Posted by: Lola, Friday, September 22, 2006, 7:03pm; Reply: 6
I place it whole in the oven for about an hour........
when cool, it s easier for me to cut that way! )
Posted by: Lloyd, Sunday, September 24, 2006, 1:38am; Reply: 7
The blender trick is nice.

I just wanted to add - I don't use it.

For me, the pumpkin is great as a squash dish. The blending is good because there are several different textures to the pumpkin meat w/ varying flavor. I happen to like this for eating. The cooked pumpkin stores almost as efficiently even without the blender magic.
Posted by: carmen, Sunday, September 24, 2006, 10:42am; Reply: 8
Pumpkin cut into serving portions (leave skin on, bottom)on a baking tray with your roast (turkey, chicken, beef, lamb, whatever) - all perched on a rack over a little water, into the oven for at least an hour. Put sweet potato in there, carrots, turnip, etc. Lately I've used cinnamon on the pumpkin, carrot and sweet potato, dried mixed herbs on half onions and a bit of salt on all. Love the caramelised bits on top of the veg. If pumpkin skin is tough, just don't eat it but leave on to cook.
It's ok for reheating next day, but seems to lose flavour thereafter.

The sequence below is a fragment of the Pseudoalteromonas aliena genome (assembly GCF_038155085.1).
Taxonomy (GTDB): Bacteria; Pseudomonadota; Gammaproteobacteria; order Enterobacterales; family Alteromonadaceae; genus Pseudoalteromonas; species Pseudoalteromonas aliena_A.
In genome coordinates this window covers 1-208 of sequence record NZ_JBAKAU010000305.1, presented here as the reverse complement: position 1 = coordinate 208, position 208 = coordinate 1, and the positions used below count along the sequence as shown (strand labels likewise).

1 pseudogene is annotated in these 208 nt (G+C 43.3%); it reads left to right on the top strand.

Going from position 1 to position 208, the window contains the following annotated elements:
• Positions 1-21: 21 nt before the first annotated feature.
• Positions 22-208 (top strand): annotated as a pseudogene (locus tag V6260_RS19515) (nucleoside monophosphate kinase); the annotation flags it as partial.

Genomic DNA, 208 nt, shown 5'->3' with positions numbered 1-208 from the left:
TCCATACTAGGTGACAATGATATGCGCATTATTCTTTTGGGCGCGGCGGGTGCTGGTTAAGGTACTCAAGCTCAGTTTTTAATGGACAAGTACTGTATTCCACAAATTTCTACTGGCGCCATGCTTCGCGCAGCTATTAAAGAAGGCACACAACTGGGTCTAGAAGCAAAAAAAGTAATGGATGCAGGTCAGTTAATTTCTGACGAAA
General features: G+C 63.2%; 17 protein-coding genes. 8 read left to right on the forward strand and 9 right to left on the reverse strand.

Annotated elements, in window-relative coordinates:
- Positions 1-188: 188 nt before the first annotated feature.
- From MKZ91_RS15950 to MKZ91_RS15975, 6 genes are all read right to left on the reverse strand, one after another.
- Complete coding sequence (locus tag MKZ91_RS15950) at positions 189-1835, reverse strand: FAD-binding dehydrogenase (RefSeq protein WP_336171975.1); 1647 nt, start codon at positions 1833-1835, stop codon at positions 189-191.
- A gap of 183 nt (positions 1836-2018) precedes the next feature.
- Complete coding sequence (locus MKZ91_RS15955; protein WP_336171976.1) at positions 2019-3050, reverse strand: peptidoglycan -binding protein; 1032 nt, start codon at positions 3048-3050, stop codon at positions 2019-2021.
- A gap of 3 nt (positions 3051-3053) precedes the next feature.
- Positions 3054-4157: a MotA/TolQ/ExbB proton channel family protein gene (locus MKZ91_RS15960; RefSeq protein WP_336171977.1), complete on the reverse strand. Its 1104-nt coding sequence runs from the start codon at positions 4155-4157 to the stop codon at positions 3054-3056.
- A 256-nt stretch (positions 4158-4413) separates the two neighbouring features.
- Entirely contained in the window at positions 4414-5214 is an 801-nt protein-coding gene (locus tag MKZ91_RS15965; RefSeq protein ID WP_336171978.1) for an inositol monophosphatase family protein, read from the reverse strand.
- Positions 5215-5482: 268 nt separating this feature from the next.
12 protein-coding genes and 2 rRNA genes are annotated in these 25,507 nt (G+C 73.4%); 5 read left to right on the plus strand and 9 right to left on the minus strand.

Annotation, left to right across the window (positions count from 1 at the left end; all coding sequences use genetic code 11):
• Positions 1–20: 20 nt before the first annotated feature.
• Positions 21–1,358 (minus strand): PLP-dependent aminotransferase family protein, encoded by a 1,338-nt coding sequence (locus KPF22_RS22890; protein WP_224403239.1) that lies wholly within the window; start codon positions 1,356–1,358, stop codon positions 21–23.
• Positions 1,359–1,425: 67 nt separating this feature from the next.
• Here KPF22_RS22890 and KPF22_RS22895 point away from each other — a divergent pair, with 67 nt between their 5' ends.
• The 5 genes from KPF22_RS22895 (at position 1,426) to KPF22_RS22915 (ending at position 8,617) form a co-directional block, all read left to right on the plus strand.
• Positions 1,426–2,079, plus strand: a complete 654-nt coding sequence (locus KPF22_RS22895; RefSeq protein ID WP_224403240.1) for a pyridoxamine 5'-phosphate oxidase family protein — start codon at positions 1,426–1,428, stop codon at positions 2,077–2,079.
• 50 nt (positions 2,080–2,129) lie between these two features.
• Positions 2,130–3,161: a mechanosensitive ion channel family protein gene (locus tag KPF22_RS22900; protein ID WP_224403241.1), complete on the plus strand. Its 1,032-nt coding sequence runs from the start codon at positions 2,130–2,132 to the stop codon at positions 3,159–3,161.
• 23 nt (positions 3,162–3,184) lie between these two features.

Steamed pumpkin is great as mash (can combine with sweet potato and/or parsnip) - add garlic chives, ghee, chilli salt etc. Plain steamed pumpkin as mentioned above is the easiest to store/freeze. Lots of soups in cold weather.
Had weeks of the sweetest chicken soup - big pieces of pumkin cook down as thickener.(Chook or turkey, carrot, onion, celery, pumpkin, sweet potato, parsnip, zucchini, parsley, whole peppercorns, veg salt, mixed dried herbs). Again leave the skins on, stops it from disintegrating too quickly. Ok to freeze too.

Much as I love pumpkin, in the last couple of years it doesn't like me as much - can't have it two days running. Pumpkin pie is on the wish list, still eating our home grown jap pumpkins from last autumn (it is spring here in oz).
:))
Posted by: lstreat, Sunday, September 24, 2006, 2:56pm; Reply: 9
So I made pumpkin for the first time yesterday. I baked it as Italy said but I have to admit, it didn't have much of a taste to it. I sprinkled evo with some sea salt but no taste really. I could've cooked it a little longer I think. With the pumpkin I also have peppercorn and butternut squash with some turnpips and roasted garlic. Now when I mashed all these together it was just wonderful with turkey and sauteed greens viola! Oh and I also made cranberries for the first time too. Love love love cranberries but I never knew what to do with them. So I bought a bag and boiled them down with 1 cup of water and some stevia and we had sweet and sour sauce! My son just loved it. It still had that tang which I love. Now that is enough to curb a sweet tooth. Thanks for all your tips everyone.  ;)

Laura
Posted by: Debra+, Sunday, September 24, 2006, 3:44pm; Reply: 10
Lola-do you poke holes in it first before cooking it whole or just leave it like it is?  All I can think of is the baked potato (I used to eat) and how I forgot one time and it blew up in my micorwave (that I don't use anymore).   What a mess!!!